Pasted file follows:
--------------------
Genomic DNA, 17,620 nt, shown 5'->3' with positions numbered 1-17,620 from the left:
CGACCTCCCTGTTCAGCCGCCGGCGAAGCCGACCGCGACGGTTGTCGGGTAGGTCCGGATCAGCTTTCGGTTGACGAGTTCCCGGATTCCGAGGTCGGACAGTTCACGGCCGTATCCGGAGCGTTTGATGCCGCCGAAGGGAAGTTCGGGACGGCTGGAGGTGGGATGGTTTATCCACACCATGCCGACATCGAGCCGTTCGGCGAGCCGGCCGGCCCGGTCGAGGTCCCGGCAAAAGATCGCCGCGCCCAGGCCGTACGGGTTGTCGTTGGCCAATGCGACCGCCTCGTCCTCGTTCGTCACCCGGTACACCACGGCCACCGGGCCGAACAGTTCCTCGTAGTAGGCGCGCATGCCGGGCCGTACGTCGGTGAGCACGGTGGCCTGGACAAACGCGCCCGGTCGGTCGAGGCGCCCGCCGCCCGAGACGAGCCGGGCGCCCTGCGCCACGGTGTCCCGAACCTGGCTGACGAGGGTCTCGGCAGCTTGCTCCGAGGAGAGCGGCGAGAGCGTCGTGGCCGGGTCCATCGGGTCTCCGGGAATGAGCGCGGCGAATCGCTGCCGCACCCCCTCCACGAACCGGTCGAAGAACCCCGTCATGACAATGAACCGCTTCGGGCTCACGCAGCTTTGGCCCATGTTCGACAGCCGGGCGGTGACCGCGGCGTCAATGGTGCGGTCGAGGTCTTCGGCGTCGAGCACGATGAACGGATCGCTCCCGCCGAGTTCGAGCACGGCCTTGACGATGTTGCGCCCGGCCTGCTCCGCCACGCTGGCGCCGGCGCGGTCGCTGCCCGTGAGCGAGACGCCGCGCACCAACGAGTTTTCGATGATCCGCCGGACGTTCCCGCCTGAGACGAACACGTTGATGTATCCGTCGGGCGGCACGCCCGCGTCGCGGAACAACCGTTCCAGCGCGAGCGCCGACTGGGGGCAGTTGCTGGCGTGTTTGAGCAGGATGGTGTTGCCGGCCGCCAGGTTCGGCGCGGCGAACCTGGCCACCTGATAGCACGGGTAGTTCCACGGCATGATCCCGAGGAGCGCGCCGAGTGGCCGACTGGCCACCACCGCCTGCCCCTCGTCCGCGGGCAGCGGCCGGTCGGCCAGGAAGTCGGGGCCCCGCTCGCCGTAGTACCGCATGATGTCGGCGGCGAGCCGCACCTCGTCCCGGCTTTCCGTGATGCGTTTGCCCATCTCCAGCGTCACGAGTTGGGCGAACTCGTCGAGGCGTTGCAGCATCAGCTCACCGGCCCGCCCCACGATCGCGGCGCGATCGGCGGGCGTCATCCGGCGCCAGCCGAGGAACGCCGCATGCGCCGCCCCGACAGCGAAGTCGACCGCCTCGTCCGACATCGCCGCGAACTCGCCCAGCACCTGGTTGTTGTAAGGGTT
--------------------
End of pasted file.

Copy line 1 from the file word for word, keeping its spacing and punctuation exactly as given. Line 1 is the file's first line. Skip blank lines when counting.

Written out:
Genomic DNA, 17,620 nt, shown 5'->3' with positions numbered 1-17,620 from the left: